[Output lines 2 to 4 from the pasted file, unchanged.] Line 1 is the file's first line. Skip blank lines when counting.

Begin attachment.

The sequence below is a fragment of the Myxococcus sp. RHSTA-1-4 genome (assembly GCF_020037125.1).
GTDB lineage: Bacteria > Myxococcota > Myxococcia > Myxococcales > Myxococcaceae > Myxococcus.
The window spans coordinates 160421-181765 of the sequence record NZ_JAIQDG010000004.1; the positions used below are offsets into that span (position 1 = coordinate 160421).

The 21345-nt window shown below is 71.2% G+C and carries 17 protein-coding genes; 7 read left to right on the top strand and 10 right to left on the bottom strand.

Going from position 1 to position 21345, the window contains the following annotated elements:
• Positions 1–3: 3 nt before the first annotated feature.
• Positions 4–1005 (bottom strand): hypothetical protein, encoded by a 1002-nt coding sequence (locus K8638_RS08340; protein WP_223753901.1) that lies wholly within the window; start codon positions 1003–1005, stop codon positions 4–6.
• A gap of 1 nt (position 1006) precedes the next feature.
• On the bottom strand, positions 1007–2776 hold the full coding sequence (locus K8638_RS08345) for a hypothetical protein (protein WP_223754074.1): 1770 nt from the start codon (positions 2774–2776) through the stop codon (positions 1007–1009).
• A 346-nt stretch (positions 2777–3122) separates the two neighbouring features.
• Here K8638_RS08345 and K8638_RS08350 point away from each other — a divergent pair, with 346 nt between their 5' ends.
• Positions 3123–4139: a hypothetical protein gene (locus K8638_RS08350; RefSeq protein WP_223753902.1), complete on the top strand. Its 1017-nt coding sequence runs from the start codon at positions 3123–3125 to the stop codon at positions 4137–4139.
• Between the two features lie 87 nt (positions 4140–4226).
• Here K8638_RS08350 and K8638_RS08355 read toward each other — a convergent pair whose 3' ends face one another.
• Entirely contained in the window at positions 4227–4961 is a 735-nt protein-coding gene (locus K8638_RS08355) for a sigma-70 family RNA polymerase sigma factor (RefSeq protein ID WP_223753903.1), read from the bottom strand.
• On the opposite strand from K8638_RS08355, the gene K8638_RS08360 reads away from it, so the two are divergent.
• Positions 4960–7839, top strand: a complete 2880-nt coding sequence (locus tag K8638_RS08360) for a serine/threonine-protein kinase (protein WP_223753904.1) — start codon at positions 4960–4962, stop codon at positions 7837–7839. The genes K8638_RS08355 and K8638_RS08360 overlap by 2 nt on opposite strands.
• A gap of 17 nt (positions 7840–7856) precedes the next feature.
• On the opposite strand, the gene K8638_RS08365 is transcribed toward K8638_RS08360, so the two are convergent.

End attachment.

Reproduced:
GTDB lineage: Bacteria > Myxococcota > Myxococcia > Myxococcales > Myxococcaceae > Myxococcus.
The window spans coordinates 160421-181765 of the sequence record NZ_JAIQDG010000004.1; the positions used below are offsets into that span (position 1 = coordinate 160421).

The 21345-nt window shown below is 71.2% G+C and carries 17 protein-coding genes; 7 read left to right on the top strand and 10 right to left on the bottom strand.